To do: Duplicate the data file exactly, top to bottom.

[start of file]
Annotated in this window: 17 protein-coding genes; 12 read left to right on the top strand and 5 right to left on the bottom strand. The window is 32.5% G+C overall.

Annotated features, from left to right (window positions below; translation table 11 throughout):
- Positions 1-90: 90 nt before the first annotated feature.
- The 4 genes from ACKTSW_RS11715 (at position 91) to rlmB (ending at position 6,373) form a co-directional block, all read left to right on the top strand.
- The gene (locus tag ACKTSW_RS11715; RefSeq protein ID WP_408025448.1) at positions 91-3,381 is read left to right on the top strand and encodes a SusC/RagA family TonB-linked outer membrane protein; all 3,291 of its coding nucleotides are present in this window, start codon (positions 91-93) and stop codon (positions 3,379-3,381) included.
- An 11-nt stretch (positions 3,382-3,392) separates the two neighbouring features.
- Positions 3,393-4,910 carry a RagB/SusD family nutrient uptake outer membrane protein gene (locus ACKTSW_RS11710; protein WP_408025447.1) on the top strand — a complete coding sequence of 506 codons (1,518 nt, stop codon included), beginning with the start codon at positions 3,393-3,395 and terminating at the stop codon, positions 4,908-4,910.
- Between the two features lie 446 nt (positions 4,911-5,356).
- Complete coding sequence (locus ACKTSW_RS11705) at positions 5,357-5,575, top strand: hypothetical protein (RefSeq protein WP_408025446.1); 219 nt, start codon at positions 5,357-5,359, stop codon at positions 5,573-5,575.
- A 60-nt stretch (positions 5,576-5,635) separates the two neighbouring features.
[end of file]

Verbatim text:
Annotated in this window: 17 protein-coding genes; 12 read left to right on the top strand and 5 right to left on the bottom strand. The window is 32.5% G+C overall.

Annotated features, from left to right (window positions below; translation table 11 throughout):
- Positions 1-90: 90 nt before the first annotated feature.
- The 4 genes from ACKTSW_RS11715 (at position 91) to rlmB (ending at position 6,373) form a co-directional block, all read left to right on the top strand.
- The gene (locus tag ACKTSW_RS11715; RefSeq protein ID WP_408025448.1) at positions 91-3,381 is read left to right on the top strand and encodes a SusC/RagA family TonB-linked outer membrane protein; all 3,291 of its coding nucleotides are present in this window, start codon (positions 91-93) and stop codon (positions 3,379-3,381) included.
- An 11-nt stretch (positions 3,382-3,392) separates the two neighbouring features.
- Positions 3,393-4,910 carry a RagB/SusD family nutrient uptake outer membrane protein gene (locus ACKTSW_RS11710; protein WP_408025447.1) on the top strand — a complete coding sequence of 506 codons (1,518 nt, stop codon included), beginning with the start codon at positions 3,393-3,395 and terminating at the stop codon, positions 4,908-4,910.
- Between the two features lie 446 nt (positions 4,911-5,356).
- Complete coding sequence (locus ACKTSW_RS11705) at positions 5,357-5,575, top strand: hypothetical protein (RefSeq protein WP_408025446.1); 219 nt, start codon at positions 5,357-5,359, stop codon at positions 5,573-5,575.
- A 60-nt stretch (positions 5,576-5,635) separates the two neighbouring features.